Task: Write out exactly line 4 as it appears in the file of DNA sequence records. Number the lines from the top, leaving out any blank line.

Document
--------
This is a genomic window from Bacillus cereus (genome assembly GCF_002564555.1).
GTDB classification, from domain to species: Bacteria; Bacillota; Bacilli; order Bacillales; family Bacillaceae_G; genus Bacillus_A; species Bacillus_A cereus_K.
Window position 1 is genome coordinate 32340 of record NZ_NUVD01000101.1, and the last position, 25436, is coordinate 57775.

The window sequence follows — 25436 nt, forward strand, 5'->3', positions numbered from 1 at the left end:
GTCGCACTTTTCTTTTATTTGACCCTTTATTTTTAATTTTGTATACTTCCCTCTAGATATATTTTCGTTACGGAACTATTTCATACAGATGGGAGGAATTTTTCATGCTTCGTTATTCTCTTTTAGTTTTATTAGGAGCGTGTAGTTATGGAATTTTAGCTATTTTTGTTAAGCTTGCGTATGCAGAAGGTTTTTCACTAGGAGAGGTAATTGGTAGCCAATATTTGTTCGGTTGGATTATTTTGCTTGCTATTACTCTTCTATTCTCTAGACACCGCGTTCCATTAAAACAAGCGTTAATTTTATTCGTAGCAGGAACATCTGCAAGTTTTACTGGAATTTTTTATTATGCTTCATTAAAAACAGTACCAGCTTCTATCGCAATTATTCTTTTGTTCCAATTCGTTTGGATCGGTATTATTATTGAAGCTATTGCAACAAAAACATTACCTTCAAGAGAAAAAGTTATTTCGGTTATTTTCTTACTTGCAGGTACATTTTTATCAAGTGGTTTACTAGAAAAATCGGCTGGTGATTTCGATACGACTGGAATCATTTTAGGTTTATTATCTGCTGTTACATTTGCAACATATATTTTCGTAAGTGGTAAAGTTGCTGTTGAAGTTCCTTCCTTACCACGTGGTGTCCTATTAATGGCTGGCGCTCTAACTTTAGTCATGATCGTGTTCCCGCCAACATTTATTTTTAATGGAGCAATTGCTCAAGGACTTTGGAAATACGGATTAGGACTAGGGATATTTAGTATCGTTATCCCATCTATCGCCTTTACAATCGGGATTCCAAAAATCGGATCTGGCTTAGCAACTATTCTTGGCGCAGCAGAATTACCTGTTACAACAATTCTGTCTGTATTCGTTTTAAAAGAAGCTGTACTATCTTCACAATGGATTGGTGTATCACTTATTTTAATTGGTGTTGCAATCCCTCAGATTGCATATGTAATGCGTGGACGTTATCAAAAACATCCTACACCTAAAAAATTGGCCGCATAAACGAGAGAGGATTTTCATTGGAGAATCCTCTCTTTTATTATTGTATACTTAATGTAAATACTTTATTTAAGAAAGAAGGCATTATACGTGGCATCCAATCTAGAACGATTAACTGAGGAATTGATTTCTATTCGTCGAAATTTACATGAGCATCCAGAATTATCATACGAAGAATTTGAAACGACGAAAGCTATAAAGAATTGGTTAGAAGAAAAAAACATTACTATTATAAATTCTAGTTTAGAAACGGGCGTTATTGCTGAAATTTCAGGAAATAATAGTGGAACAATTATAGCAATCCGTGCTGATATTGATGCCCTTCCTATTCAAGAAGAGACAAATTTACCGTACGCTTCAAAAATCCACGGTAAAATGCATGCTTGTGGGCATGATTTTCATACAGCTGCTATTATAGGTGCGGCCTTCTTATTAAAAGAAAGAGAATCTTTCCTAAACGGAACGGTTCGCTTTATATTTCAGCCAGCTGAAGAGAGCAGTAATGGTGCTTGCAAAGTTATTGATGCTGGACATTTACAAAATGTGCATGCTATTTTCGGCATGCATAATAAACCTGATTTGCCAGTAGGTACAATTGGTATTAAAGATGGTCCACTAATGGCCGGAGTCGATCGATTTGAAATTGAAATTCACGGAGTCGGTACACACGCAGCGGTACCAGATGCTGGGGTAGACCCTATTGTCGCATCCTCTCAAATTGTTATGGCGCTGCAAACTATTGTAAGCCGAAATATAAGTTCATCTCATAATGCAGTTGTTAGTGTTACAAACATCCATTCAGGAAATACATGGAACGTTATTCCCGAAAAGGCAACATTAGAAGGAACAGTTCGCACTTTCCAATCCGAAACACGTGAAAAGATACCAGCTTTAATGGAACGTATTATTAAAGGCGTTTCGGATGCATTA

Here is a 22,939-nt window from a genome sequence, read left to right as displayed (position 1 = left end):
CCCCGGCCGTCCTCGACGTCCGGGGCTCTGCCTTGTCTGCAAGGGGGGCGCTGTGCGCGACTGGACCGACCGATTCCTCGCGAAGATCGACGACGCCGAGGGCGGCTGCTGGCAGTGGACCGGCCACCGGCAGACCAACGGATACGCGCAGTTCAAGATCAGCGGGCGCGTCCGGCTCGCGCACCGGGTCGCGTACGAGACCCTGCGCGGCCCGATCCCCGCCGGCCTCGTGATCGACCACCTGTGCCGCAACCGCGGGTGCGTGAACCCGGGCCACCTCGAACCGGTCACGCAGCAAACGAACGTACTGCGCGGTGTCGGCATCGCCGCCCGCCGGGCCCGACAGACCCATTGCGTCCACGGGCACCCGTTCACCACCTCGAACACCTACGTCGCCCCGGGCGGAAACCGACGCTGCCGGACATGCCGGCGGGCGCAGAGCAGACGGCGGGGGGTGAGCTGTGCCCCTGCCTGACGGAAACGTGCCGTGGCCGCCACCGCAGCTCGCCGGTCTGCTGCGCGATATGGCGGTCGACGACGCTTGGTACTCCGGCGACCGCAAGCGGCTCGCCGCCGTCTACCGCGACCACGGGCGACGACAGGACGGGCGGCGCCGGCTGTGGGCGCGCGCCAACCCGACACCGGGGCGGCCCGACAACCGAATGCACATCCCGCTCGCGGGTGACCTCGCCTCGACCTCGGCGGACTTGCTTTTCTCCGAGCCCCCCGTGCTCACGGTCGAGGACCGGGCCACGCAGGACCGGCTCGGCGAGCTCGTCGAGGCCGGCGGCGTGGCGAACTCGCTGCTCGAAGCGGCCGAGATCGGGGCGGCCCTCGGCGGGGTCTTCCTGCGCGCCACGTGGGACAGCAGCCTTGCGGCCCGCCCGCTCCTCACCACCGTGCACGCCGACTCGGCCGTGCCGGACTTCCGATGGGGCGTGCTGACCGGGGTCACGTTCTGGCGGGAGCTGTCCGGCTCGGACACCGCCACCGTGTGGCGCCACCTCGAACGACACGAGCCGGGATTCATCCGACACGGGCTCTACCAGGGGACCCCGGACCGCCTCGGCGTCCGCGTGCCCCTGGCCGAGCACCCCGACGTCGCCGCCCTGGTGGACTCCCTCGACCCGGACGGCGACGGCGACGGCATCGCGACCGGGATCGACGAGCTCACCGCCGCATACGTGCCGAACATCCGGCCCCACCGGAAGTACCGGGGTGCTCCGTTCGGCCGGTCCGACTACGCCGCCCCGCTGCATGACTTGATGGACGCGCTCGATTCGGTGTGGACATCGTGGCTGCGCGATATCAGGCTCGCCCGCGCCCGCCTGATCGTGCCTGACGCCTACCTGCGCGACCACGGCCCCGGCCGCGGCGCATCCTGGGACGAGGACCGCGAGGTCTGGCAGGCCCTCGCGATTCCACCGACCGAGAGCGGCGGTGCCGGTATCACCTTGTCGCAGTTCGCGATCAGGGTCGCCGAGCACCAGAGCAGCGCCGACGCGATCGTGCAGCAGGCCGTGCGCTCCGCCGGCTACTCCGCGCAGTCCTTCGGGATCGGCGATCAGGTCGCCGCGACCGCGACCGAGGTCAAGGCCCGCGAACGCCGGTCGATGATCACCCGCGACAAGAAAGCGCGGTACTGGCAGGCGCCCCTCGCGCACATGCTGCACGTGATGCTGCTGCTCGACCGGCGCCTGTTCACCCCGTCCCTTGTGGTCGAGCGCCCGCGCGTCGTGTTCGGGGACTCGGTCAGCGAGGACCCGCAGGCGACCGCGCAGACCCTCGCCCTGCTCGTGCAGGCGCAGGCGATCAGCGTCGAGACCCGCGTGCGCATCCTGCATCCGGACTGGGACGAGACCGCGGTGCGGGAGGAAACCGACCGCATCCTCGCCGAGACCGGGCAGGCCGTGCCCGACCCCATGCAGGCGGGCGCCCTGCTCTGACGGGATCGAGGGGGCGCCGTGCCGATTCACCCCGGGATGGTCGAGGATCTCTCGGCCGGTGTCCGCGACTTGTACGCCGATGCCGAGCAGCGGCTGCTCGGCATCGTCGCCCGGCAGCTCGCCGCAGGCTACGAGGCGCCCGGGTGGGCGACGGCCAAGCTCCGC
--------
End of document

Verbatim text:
The window sequence follows — 25436 nt, forward strand, 5'->3', positions numbered from 1 at the left end: